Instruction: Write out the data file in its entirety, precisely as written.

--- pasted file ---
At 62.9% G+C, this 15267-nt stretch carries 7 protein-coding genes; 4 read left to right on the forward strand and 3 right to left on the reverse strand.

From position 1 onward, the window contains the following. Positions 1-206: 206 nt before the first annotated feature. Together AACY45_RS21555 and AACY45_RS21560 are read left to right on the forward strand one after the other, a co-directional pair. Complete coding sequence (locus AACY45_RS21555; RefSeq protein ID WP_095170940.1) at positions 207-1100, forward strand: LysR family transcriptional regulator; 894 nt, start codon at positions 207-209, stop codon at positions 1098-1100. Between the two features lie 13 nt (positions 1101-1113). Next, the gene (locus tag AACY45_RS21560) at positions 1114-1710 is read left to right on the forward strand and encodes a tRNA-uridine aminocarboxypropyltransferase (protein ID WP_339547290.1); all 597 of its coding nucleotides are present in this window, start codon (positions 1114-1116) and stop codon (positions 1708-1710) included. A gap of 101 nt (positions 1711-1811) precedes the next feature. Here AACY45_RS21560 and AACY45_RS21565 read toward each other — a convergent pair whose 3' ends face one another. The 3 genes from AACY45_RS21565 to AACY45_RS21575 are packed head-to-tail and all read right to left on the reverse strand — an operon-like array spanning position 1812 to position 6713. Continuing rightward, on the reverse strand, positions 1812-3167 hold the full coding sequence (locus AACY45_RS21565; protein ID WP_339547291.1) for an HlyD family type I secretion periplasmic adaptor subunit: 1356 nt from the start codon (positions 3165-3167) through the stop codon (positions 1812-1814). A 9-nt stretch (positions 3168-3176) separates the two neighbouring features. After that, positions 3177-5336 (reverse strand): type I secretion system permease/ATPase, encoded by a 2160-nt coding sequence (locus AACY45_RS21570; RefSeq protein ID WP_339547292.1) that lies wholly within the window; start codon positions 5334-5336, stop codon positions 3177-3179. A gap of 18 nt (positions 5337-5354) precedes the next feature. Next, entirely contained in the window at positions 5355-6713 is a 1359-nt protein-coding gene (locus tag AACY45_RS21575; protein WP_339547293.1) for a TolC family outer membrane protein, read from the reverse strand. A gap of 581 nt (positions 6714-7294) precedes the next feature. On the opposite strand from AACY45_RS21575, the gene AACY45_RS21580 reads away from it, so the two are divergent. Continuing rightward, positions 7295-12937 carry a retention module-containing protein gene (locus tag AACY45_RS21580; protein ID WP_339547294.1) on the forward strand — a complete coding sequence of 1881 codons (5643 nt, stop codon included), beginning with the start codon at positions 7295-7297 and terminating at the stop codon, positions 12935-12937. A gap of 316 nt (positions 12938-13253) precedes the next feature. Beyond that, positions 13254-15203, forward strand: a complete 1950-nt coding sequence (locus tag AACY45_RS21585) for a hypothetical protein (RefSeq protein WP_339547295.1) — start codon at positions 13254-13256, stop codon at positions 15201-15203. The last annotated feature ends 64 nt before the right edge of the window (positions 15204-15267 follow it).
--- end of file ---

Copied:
At 62.9% G+C, this 15267-nt stretch carries 7 protein-coding genes; 4 read left to right on the forward strand and 3 right to left on the reverse strand.

From position 1 onward, the window contains the following. Positions 1-206: 206 nt before the first annotated feature. Together AACY45_RS21555 and AACY45_RS21560 are read left to right on the forward strand one after the other, a co-directional pair. Complete coding sequence (locus AACY45_RS21555; RefSeq protein ID WP_095170940.1) at positions 207-1100, forward strand: LysR family transcriptional regulator; 894 nt, start codon at positions 207-209, stop codon at positions 1098-1100. Between the two features lie 13 nt (positions 1101-1113). Next, the gene (locus tag AACY45_RS21560) at positions 1114-1710 is read left to right on the forward strand and encodes a tRNA-uridine aminocarboxypropyltransferase (protein ID WP_339547290.1); all 597 of its coding nucleotides are present in this window, start codon (positions 1114-1116) and stop codon (positions 1708-1710) included. A gap of 101 nt (positions 1711-1811) precedes the next feature. Here AACY45_RS21560 and AACY45_RS21565 read toward each other — a convergent pair whose 3' ends face one another. The 3 genes from AACY45_RS21565 to AACY45_RS21575 are packed head-to-tail and all read right to left on the reverse strand — an operon-like array spanning position 1812 to position 6713. Continuing rightward, on the reverse strand, positions 1812-3167 hold the full coding sequence (locus AACY45_RS21565; protein ID WP_339547291.1) for an HlyD family type I secretion periplasmic adaptor subunit: 1356 nt from the start codon (positions 3165-3167) through the stop codon (positions 1812-1814). A 9-nt stretch (positions 3168-3176) separates the two neighbouring features. After that, positions 3177-5336 (reverse strand): type I secretion system permease/ATPase, encoded by a 2160-nt coding sequence (locus AACY45_RS21570; RefSeq protein ID WP_339547292.1) that lies wholly within the window; start codon positions 5334-5336, stop codon positions 3177-3179. A gap of 18 nt (positions 5337-5354) precedes the next feature. Next, entirely contained in the window at positions 5355-6713 is a 1359-nt protein-coding gene (locus tag AACY45_RS21575; protein WP_339547293.1) for a TolC family outer membrane protein, read from the reverse strand. A gap of 581 nt (positions 6714-7294) precedes the next feature. On the opposite strand from AACY45_RS21575, the gene AACY45_RS21580 reads away from it, so the two are divergent. Continuing rightward, positions 7295-12937 carry a retention module-containing protein gene (locus tag AACY45_RS21580; protein ID WP_339547294.1) on the forward strand — a complete coding sequence of 1881 codons (5643 nt, stop codon included), beginning with the start codon at positions 7295-7297 and terminating at the stop codon, positions 12935-12937. A gap of 316 nt (positions 12938-13253) precedes the next feature. Beyond that, positions 13254-15203, forward strand: a complete 1950-nt coding sequence (locus tag AACY45_RS21585) for a hypothetical protein (RefSeq protein WP_339547295.1) — start codon at positions 13254-13256, stop codon at positions 15201-15203. The last annotated feature ends 64 nt before the right edge of the window (positions 15204-15267 follow it).